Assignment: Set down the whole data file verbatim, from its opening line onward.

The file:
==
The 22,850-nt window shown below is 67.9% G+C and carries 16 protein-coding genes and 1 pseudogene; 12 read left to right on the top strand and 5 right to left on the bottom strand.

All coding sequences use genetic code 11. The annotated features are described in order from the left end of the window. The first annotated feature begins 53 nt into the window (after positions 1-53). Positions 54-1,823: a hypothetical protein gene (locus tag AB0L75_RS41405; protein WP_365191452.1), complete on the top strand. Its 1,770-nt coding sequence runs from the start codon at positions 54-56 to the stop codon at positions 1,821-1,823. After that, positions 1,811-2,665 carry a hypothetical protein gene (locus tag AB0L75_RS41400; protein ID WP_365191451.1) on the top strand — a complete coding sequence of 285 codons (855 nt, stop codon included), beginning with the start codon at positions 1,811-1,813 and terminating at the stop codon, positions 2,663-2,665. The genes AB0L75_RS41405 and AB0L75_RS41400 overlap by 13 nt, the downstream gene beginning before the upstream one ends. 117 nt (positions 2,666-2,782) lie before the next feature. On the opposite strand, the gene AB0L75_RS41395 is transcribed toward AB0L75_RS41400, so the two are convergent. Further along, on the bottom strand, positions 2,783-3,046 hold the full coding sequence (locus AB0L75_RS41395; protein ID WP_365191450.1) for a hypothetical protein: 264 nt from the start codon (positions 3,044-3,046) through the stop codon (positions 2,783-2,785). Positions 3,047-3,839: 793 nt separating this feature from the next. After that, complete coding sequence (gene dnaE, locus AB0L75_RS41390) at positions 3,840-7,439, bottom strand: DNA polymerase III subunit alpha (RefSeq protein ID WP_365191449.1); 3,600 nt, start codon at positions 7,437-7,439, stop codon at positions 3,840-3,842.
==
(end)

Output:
The 22,850-nt window shown below is 67.9% G+C and carries 16 protein-coding genes and 1 pseudogene; 12 read left to right on the top strand and 5 right to left on the bottom strand.

All coding sequences use genetic code 11. The annotated features are described in order from the left end of the window. The first annotated feature begins 53 nt into the window (after positions 1-53). Positions 54-1,823: a hypothetical protein gene (locus tag AB0L75_RS41405; protein WP_365191452.1), complete on the top strand. Its 1,770-nt coding sequence runs from the start codon at positions 54-56 to the stop codon at positions 1,821-1,823. After that, positions 1,811-2,665 carry a hypothetical protein gene (locus tag AB0L75_RS41400; protein ID WP_365191451.1) on the top strand — a complete coding sequence of 285 codons (855 nt, stop codon included), beginning with the start codon at positions 1,811-1,813 and terminating at the stop codon, positions 2,663-2,665. The genes AB0L75_RS41405 and AB0L75_RS41400 overlap by 13 nt, the downstream gene beginning before the upstream one ends. 117 nt (positions 2,666-2,782) lie before the next feature. On the opposite strand, the gene AB0L75_RS41395 is transcribed toward AB0L75_RS41400, so the two are convergent. Further along, on the bottom strand, positions 2,783-3,046 hold the full coding sequence (locus AB0L75_RS41395; protein ID WP_365191450.1) for a hypothetical protein: 264 nt from the start codon (positions 3,044-3,046) through the stop codon (positions 2,783-2,785). Positions 3,047-3,839: 793 nt separating this feature from the next. After that, complete coding sequence (gene dnaE, locus AB0L75_RS41390) at positions 3,840-7,439, bottom strand: DNA polymerase III subunit alpha (RefSeq protein ID WP_365191449.1); 3,600 nt, start codon at positions 7,437-7,439, stop codon at positions 3,840-3,842.